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How to get small-cap exposure through Listed Investment Companies.

Photo of Boyd Peters By Boyd Peters, Contango MicroCap

The ASX All Ordinaries Index provided little Christmas cheer. A few days before the holiday it was at 4147 points and falling, and three depressing weeks of market falls in December had wiped away most of November's gains. The end-of-year atmosphere was a hangover of anxiety and uncertainty from 2011.

Although some companies' valuations might appear compelling on the basis of price-earnings (PE) and earnings per share (EPS), the central issue entering the New Year surrounded the global debt and liquidity crisis. As markets slowly fell, some investors awaited a crunch to signal a floor; others hoped for a "ring the bell" moment to signal a point of re-entry.

We can begin a crystal-ball exercise by looking at valuations of specific sectors and companies, particularly the heavily sold small-cap and micro-cap sectors.

Table 1 below shows small-caps were the worst performer and micro-caps were the best by a significant margin over five years, as shown by the S&P/ASX Emerging Companies Accumulation index. This is interesting because while some people perceive there is little differentiation between the two, there clearly is. Accordingly, it may be useful to clarify and distinguish between small-cap and micro-cap companies.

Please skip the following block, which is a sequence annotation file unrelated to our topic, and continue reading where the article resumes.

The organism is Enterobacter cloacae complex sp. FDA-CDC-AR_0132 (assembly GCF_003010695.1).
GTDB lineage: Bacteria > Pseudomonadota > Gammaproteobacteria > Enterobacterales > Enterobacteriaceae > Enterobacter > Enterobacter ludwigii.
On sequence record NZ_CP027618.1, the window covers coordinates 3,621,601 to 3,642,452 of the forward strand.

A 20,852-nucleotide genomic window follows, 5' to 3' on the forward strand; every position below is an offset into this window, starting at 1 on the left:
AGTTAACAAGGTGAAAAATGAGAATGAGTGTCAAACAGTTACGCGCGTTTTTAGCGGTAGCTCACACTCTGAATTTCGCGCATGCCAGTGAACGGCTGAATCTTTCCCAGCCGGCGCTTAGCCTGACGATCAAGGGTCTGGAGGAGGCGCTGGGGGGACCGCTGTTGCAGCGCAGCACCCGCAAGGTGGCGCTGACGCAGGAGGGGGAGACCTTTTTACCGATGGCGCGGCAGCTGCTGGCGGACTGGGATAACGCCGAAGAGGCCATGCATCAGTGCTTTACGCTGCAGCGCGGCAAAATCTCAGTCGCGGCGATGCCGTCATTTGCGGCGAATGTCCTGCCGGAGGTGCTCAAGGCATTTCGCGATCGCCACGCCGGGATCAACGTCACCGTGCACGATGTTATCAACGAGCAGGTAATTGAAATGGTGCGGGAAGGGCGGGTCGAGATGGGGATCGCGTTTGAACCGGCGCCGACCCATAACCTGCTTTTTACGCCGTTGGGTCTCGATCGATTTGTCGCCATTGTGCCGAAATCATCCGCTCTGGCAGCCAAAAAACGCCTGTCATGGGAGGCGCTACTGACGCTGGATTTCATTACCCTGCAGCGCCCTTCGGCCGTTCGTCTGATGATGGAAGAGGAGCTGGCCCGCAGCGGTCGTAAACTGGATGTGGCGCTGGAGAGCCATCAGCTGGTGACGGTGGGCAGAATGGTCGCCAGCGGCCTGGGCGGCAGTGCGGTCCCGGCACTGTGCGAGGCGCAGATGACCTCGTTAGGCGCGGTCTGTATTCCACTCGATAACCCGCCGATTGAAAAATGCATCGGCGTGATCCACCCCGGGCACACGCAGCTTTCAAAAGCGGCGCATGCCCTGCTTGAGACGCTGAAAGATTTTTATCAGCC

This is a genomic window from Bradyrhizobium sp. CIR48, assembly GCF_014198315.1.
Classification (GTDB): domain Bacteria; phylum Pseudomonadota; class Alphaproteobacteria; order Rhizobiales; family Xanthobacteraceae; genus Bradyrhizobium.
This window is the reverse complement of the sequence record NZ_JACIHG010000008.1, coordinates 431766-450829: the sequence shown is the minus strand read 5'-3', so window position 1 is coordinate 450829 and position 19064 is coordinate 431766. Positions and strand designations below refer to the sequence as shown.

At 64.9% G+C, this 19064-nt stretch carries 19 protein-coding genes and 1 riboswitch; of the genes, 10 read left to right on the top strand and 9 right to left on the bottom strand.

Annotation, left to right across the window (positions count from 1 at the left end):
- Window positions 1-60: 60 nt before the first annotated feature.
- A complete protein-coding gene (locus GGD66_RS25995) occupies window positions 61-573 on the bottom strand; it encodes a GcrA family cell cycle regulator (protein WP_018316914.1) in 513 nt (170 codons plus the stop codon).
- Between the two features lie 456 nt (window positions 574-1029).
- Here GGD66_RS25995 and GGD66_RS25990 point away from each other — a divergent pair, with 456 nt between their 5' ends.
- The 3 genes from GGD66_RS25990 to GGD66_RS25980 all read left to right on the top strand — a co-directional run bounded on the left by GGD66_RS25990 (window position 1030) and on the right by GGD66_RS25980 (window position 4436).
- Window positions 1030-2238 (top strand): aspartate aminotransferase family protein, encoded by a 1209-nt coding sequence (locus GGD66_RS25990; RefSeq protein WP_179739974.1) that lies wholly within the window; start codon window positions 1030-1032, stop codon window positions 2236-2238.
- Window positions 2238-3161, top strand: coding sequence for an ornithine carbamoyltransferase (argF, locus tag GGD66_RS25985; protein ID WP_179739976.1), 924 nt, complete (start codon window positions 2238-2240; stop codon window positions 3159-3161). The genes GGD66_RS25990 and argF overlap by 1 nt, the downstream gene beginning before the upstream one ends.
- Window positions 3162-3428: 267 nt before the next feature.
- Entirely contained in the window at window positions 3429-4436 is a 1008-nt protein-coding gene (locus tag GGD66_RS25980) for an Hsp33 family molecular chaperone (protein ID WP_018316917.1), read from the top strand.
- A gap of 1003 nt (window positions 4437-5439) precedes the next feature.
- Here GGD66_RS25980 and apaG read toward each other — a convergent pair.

Table 1: Index Performances

 at 30.11.2011

Performance (%p.a.)
   1 Year  3 Year  5 Year
S&P/ASX 100 -5.6 7.6 -1.1
S&P/ASX 200 -6.0 8.0 -1.3
S&P/ASX 300 -6.3 8.1 -1.4
ASX Small Ordinaries Accum -12.1 15.0 -3.6
ASX All Ordinaries Accum -6.6 9.0 -1.1
S&P/ASX Emerging Companies Accum -13.6 28.0 0.3

Table 1: Source CTN/ S&P. At 30.11.2011

Looking at performance, Table 2 identifies that the driver of the strong returns in smaller companies has, over the long term, been the Resources sector.

Table 2: Small Industrials vs. Small Resources

 at 16.12.2010

Total Return %    
   1 Year  3 Year  5 Year  10 year  20 year
S&P/ASX Small Industrials Accum -9.5% 34.0% -31.8%  47.4%  283.3%
S&P/ASX Small Ordinaries Accum -18.8% 44.6% -20.7%  93.7%  344.3%
S&P/ASX Small Resources Accum -29.8% 72.8% 15.6%  377.2%  622.0%